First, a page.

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Author Topic: How quick did you learn CW? I've amazed myself!!  (Read 7041 times)
HS0ZIB
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« on: March 18, 2011, 04:47:22 AM »

Although I've hold ham licences for more than 30 years, I never bothered to learn CW.  I previously operated SSB, and now that I'm living in Thailand since 2002, I operate PSK31.  I prefer the digital modes because I run a busy hotel, and it's impossible to operate voice modes whilst I'm working, (since everyone thinks I'm speaking to myself...)

I live very close to many IOTA islands in south Thailand, so I want to do some mini dxpeditions, running QRP.  The obvious choice of mode is CW, and this morning I received in the post a miniature 'spy' straight key that I bought off Ebay.

OK, I need to learn CW, how long will this take?  I downloaded the Morsecat program and found a few explanatory web pages...

I have just finished about 5 hours of study, practising both receiving/understanding morse from the Morsecat program, and sending morse sentences etc with my new morse key.

I am amazed to find that after only half a day of study, I am able to receive and send at an average speed of 18 wpm, including the various punctuations and special characters etc!  

I'm sitting and watching the news on TV and sending the news sub-titles with my morse key (no tx of course).

I have 3 theories as to why I have been able to learn so quickly:

1 - After being exposed to the sound of morse for several decades, I have subconsciously learnt a lot of the letters

2 - My brain is of the type that can acquire/remember sound patterns more quickly (I am left-handed, which often seems to feature amongst the gifted!)

3 - I was able to learn to read Thai very quickly, and to read Thai requires the brain to recognise word patterns, since the Thai language has no spaces between the words.  (I also learn the 'squiggles' of Arabic and Farsi very easily).

Anyway, whatever the reason, I am very happy to have picked up a basic knowledge of CW in such a short time - I'm looking forward to operating as HS0ZIB/ P (QRP) from some of the nearby islands.

Simon

Just an extra comment after reading the other thread on morse and the brain.  I am an electronics engineer with a higher degree, but I have never actually been that good at electronics!  Both my brothers are highly technical professionals.

My parents were both linguists and were fluent in many different languages.  I find learning languages very easy, even non-roman scripts such as Thai, Lao, Arabic and Chinese.

I enjoy music and wanted to learn to play a locally made musical instrument.  But I find it very hard going!

So what sort of brain do I have?
Easy to learn morse code
Easy to learn foreign languages
average to learn electronics
lousy to learn music
« Last Edit: March 18, 2011, 05:06:26 AM by HS0ZIB » Logged
VK5DO
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Posts: 94




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« Reply #1 on: March 18, 2011, 09:20:42 AM »

It sounds like you're off to a good start.  Be sure and let us know how your first few QSO's on air go.

Yours
Dene
VK5DO
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ES1TU
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« Reply #2 on: March 20, 2011, 04:06:17 AM »

I have been on cw for 3 months now. Started up from 10wpm. 3 months of on the air practice has brought me to 26 wpm.
Few observations:

* 500usd spent on Begali Sculpture turned out to be money WELL spent
* on cw I can work barely audible weak stations I could definately not reach on ssb
* I wish I had turned earlier from ssb to cw
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KC9TNH
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« Reply #3 on: March 21, 2011, 10:40:21 AM »

So what sort of brain do I have?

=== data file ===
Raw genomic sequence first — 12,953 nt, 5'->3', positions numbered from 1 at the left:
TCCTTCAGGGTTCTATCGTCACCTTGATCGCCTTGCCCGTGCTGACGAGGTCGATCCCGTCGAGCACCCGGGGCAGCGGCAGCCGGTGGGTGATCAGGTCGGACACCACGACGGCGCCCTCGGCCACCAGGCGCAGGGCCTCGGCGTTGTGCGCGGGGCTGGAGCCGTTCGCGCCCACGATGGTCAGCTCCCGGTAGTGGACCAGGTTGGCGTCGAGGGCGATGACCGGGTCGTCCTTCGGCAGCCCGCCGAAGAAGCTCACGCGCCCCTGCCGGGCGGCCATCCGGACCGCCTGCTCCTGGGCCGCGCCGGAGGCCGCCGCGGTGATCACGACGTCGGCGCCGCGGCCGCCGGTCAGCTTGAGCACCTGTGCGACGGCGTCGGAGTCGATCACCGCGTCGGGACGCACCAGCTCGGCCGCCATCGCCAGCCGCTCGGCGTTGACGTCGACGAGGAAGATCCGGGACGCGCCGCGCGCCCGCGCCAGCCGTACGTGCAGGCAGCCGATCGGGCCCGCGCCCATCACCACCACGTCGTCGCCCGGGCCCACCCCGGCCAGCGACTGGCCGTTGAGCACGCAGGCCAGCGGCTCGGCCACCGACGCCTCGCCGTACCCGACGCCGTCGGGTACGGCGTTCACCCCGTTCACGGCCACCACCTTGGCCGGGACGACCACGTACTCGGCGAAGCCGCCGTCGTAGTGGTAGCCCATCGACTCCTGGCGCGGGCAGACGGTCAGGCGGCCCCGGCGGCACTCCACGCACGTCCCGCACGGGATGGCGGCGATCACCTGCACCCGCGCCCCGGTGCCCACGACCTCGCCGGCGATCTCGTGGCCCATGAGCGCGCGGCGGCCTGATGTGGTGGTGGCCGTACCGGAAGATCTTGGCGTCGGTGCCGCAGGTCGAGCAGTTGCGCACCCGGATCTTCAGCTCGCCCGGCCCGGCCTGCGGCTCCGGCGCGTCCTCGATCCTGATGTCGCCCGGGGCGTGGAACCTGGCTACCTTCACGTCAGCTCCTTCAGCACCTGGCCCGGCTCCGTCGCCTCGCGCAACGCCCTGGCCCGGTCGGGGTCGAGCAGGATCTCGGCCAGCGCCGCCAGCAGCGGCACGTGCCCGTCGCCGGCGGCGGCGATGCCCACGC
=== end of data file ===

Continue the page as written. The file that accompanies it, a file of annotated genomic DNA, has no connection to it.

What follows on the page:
Easy to learn morse code
Easy to learn foreign languages
average to learn electronics
lousy to learn music
Simon,
First, congrats on the great CW progress. Interesting topic. Still working on copying 10wpm, but happy with progress after not hearing any for 40 yrs from old Army time. I think basic IMC understanding is a good tool for the bag anyway.

This would be an interesting topic.
You obviously do well at learning patterns; without the foreknowledge that patterns exist, do you do well on pattern recognition in general, spotting them from scratch? (Picture the typical detective show computer geek who can stare at the plasma on the wall with a high-speed protocol analyzer dumping raw output and shout, "Ah-HA!!!")

I pickup foreign languages with some facility, although generally Greco-Roman based.
I can play almost anything I can hear, but written music is Farsi to me (pun completely intended).
I am heavily right-handed.

Not sure what any of that means. Perhaps it's simply why Method A works for one, and Method B for another.
And so it goes.
Seriously, that is a very nice accomplishment. I too would be interested to see how things fare 'live'.

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73
Wes -KC9TNH
"Don't get treed by a chihuahua." - Pete
K3TN
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« Reply #4 on: March 22, 2011, 03:20:51 AM »

Aadu - very nice to work you on CW, glad you have turned! I have operated mostly CW for 42 years, since I was first licensed at 12 and I think the money I spent on my N3ZN key was one of my best investments.

As far as long to learn CW, when I was 12 my neighor and I ran wires between our houses connecting two code practice oscillators and learned the code just trying to communicate  that way. Took a few weeks, but easily passed old 5 wpm novice test using that very unstructured method.

73, John K3TN

I have been on cw for 3 months now. Started up from 10wpm. 3 months of on the air practice has brought me to 26 wpm.
Few observations:

* 500usd spent on Begali Sculpture turned out to be money WELL spent
* on cw I can work barely audible weak stations I could definately not reach on ssb
* I wish I had turned earlier from ssb to cw

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John K3TN
HS0ZIB
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Posts: 424




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« Reply #5 on: March 22, 2011, 03:38:42 AM »

Thanks for all the encouraging replies.  Of course, I cannot become 'fluent' at CW in this short period, but I'm very happy about my CW progress.